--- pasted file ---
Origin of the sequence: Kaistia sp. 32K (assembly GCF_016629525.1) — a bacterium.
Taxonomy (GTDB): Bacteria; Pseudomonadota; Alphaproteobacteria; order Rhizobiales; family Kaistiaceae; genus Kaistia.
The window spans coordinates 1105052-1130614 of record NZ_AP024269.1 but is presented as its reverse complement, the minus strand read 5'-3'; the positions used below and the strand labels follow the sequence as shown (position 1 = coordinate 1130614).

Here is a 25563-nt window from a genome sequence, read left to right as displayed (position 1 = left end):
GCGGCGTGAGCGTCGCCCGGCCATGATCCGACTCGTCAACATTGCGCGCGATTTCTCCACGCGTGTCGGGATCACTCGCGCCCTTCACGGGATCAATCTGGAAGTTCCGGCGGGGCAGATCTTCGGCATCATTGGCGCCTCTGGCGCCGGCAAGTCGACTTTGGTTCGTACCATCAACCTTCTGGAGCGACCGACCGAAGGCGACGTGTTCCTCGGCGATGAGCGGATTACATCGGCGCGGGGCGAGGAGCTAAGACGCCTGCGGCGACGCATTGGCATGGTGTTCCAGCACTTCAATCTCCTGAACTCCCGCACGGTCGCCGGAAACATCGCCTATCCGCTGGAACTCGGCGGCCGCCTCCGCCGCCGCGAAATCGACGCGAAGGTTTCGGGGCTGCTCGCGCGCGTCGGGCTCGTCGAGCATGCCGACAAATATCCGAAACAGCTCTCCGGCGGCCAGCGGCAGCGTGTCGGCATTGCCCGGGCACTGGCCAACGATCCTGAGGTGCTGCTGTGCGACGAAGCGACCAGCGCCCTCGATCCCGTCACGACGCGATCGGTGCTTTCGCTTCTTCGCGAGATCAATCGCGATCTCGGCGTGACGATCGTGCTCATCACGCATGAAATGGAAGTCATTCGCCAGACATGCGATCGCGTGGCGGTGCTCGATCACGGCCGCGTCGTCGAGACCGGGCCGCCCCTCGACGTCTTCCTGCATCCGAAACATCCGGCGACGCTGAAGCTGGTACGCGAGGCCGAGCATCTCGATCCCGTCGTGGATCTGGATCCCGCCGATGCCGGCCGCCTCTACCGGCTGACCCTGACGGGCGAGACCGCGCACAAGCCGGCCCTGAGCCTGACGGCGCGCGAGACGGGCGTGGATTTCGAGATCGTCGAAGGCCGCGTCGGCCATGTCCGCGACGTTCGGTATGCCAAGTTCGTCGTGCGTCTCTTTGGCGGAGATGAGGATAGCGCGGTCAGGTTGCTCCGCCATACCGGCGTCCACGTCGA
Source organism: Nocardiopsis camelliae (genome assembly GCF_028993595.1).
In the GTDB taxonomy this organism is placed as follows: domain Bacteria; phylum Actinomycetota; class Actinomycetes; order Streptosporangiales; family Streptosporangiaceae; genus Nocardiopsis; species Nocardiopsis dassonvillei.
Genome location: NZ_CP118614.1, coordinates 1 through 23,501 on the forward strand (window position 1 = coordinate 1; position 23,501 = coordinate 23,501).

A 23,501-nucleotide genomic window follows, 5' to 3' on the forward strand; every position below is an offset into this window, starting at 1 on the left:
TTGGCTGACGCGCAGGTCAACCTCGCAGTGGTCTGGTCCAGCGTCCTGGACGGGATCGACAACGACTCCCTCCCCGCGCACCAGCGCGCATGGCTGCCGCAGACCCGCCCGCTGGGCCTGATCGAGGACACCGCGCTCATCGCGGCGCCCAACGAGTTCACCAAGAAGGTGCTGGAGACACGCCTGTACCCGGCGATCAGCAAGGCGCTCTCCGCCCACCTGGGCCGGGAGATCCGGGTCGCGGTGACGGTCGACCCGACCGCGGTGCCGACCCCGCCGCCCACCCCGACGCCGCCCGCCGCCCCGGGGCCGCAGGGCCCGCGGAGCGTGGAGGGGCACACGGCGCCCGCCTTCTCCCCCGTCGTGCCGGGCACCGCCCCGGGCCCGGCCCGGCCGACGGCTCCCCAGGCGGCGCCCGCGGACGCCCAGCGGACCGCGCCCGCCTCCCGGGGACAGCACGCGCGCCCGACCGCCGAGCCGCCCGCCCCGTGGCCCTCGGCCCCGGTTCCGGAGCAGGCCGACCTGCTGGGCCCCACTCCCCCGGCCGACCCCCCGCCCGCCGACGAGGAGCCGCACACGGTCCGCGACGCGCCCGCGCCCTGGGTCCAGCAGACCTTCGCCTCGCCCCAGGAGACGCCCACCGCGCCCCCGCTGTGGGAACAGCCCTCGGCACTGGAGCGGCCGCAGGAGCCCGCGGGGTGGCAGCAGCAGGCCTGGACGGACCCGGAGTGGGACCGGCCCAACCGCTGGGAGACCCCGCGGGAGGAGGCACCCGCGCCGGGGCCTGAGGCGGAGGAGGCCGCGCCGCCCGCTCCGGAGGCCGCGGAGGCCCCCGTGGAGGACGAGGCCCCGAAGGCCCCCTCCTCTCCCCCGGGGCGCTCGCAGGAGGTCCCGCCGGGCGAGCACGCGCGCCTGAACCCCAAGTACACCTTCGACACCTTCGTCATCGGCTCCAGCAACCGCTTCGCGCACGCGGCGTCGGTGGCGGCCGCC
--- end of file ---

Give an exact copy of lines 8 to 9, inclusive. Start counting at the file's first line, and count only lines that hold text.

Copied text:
Genome location: NZ_CP118614.1, coordinates 1 through 23,501 on the forward strand (window position 1 = coordinate 1; position 23,501 = coordinate 23,501).

A 23,501-nucleotide genomic window follows, 5' to 3' on the forward strand; every position below is an offset into this window, starting at 1 on the left: